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Mike Eckel: “A Signal Or A Slip Of The Tongue? Putin Remark Adds To Speculation About His Future”

Somewhere before the request for more money for Yekaterinburg’s subway, but after the question about the high cost of flying to the faraway Kamchatka Peninsula, President Vladimir Putin got a couple of politically vital questions during his marathon annual news conference on December 19.

“Is it time to change to constitution?” he was asked by a reporter from the state news agency RIA Novosti. Should the balance of power between president, parliament, and cabinet be changed?

Putin responded by saying there was no need for a new constitution — not that anyone had asked about such a radical change.

“This is a living document. It should reflect the level of development of society,” he said. “But I nevertheless think that for us…a new constitution does not need to be passed.”

One way the constitution could potentially be changed, he said, was to “remove the word ‘consecutive'” from the clause that says no person can serve two consecutive presidential terms.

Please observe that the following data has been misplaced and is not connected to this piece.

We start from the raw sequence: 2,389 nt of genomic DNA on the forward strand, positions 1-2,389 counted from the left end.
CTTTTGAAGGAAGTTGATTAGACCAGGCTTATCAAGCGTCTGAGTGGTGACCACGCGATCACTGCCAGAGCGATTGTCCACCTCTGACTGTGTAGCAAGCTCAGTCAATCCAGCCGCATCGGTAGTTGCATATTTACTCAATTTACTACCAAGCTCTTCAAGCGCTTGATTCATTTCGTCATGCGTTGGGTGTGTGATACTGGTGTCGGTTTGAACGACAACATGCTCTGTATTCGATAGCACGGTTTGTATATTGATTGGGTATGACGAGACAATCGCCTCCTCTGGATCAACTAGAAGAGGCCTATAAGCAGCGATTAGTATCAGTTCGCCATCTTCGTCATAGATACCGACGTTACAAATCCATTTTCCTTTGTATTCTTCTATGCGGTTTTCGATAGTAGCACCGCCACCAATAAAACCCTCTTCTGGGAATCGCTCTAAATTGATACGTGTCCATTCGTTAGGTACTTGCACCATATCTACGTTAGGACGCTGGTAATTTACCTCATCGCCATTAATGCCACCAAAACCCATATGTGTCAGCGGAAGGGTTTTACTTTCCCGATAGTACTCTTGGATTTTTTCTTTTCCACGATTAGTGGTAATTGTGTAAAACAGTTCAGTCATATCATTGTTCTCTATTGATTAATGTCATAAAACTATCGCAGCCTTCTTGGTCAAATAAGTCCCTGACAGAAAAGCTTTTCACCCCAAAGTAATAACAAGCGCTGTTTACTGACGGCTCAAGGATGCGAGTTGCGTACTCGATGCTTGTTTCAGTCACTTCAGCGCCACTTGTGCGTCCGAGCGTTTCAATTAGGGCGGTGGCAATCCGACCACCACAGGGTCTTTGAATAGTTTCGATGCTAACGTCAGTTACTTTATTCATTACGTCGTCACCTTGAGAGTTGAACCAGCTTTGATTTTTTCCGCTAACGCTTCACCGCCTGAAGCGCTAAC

“Your humble servant served two successive terms and then stepped down and had the constitutional right to return to the post of president…. But some of our political scientists and activists do not like this and maybe this could be removed, possibly,” he said.

Parlor Game

The comment made close watchers of Kremlin politics, and observers of Putin’s political trajectory, sit up and take notice.

Though primarily a Kremlinologist parlor game for years now, the question of Putin’s future has come into sharper focus since he started a fourth presidential term last year.

Putin’s 2018 reelection was for a second consecutive six-year term — after a four-year hiatus that followed two straight four-year terms in 2000-08.

In 2008, rather than violate the constitutional bar on three straight terms, Putin stepped down and steered his protege Dmitry Medvedev into the presidency.

Among the first initiatives taken up by Medvedev was lengthening the presidential term to six years, instead of four.

In 2012, Putin switched places with Medvedev and returned to the Kremlin, where he remains.

And both he and the Kremlin have remained coy about what plans are in store.

Putin still commands relatively high popularity ratings, despite a slip over the past year or two.

But his allies have floated ideas about changing the constitution, including in September when a longtime confidant hinted at it.

Prior to that, it was the speaker of the lower house of parliament, the State Duma, and even the chief justice of the Constitutional Court.

The issue of changing the constitution is fraught for several reasons, experts say, not least of which is that such a change would be accompanied by the perception that it benefits Putin.

More importantly, however, is that it’s unclear what exactly Putin was proposing.

Signaling To Future Leaders?